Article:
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Anatomy of a deal

Tuesday, 08.05.2008 / 6:30 PM / 20th Anniversary of the Greatest Deal

By Staff

After leading the Edmonton Oilers to their fourth Stanley Cup in five years, Wayne Gretzky was traded to the Los Angeles Kings on August 9, 1988.
May 26, 1988
Gretzky and the Oilers win their fourth Stanley Cup in five years, sweeping the Boston Bruins in four straight games.

May 27, 1988
Gretzky learns about a possible trade to Vancouver. A group of Vancouver businessmen who are attempting to buy the Canucks had offered Oilers’ owner Peter Pocklington over $20 million for Gretzky.

August 4, 1988
The Los Angeles Times reports the ‘Gretzky-to-L.A.’ trade rumors. Both teams dismissed the trade speculation. Oilers’ GM Glen Sather told the Edmonton Journal: ''it's a rumor, leave it at that. These sort of things have been discussed for the last six years.”

August 9, 1988 – Trade Day
Pocklington and Kings’ owner Bruce McNall complete one of the biggest   trades in NHL history early Tuesday morning, sending Gretzky, Mike Krushelnyski and Marty McSorley to Los Angeles for Jimmy Carson, Martin Gelinas (selected 7th overall in 1988), Los Angeles’ first round Entry Draft choices in 1989 (traded to New Jersey, who selected C Jason Miller) 1991 (LW Martin Rucinsky) and 1993 (D Nick Stajduhar) and an undisclosed amount of money (later determined to be $15 million).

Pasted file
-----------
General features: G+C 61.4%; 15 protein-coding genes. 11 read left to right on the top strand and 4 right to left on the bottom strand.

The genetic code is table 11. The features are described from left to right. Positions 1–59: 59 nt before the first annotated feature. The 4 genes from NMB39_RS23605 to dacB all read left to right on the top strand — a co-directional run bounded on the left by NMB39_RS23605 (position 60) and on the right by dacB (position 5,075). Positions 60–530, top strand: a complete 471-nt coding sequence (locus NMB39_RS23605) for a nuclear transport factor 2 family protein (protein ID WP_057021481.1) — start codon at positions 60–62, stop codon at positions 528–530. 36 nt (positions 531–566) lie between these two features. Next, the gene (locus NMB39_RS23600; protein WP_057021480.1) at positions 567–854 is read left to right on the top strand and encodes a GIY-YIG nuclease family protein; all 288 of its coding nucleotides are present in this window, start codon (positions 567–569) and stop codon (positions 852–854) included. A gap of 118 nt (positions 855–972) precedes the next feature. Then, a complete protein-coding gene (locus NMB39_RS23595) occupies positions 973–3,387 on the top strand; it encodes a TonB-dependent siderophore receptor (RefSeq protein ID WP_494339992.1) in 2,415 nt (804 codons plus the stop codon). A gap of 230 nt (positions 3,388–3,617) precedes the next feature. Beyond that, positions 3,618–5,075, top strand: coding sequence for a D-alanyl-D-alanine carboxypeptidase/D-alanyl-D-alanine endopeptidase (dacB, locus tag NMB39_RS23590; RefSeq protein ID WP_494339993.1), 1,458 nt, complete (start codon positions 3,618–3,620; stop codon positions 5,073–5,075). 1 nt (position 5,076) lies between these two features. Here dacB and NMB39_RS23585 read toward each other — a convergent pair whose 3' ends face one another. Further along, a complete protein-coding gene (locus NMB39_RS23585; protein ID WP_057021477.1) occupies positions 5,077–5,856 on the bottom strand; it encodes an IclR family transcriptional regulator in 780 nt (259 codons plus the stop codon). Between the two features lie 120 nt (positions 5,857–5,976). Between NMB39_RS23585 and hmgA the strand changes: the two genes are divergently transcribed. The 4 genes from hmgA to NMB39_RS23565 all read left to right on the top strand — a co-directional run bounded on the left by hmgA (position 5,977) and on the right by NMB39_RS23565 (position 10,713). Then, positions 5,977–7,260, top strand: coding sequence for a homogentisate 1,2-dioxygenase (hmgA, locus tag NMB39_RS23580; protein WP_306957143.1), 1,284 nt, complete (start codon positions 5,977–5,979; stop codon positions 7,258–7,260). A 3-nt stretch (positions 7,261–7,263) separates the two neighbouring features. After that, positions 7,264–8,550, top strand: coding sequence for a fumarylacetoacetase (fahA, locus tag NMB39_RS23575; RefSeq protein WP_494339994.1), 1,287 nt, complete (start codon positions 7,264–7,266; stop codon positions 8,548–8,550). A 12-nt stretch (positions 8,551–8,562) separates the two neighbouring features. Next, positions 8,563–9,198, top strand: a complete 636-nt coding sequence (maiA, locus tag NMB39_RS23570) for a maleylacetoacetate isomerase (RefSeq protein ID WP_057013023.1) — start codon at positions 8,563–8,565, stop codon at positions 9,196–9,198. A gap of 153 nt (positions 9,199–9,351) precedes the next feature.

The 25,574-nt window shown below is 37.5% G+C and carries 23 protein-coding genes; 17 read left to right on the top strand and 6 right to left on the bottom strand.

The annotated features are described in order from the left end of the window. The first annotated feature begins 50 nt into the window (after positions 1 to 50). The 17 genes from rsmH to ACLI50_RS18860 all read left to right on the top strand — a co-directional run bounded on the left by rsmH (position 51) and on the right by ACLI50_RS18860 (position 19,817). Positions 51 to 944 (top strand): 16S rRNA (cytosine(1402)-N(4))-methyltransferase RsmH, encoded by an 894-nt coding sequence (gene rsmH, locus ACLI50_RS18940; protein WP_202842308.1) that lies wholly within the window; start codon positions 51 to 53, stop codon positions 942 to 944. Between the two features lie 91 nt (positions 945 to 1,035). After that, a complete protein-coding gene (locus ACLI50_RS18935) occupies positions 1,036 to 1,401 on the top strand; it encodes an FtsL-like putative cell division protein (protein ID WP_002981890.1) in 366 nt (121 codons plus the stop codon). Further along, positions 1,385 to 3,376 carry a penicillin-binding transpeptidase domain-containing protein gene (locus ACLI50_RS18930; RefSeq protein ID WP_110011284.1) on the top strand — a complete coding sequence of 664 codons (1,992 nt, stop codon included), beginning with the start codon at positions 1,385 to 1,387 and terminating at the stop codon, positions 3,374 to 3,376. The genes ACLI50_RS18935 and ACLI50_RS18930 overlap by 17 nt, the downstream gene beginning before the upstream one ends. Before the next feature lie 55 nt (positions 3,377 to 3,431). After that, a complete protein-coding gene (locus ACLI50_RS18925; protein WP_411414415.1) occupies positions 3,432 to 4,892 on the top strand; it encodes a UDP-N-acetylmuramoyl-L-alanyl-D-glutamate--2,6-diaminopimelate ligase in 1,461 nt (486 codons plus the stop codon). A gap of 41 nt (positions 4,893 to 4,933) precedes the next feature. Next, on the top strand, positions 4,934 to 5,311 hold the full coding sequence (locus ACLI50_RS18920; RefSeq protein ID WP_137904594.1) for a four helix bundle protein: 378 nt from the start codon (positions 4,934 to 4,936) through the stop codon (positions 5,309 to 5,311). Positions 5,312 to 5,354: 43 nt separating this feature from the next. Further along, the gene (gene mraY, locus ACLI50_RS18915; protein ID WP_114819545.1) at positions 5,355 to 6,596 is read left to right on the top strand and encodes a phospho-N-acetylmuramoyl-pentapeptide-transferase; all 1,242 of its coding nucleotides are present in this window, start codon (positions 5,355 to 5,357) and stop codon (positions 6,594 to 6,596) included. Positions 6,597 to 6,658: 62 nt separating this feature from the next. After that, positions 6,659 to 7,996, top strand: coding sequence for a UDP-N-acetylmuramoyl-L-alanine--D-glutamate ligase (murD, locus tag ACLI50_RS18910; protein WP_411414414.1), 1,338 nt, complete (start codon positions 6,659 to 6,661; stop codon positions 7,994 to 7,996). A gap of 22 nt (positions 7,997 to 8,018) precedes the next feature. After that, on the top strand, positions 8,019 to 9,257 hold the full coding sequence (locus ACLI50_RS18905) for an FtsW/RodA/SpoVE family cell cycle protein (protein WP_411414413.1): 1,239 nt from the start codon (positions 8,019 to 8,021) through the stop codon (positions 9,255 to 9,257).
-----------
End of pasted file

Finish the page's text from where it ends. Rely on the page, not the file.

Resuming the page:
An Edmonton press conference is called in the morning to announce the trade. Prior to the press conference, Sather pulls Gretzky aside to give him a chance to stop the trade, but a tearful Gretzky addressed a room full of more than 200 reporters before being unable to continue.

Gretzky and McNall return to Los Angeles for an evening press conference at the Sheraton Plaza La ReinaGretzky dons the Kings jersey, complete with the silver 99, for the first time.

Quote of the Day

Life's about opportunity and how you respond to that opportunity, and obviously he must have some swagger about him, some confidence about him, because he was solid. He made some good saves. He was 6-foot-3 on every shot, which is a good thing for a goalie. He played well. We got a win.

— Maple Leafs coach Mike Babcock on rookie goaltender Garret Sparks, who made 24 saves in his first NHL start, a 3-0 win vs. Oilers
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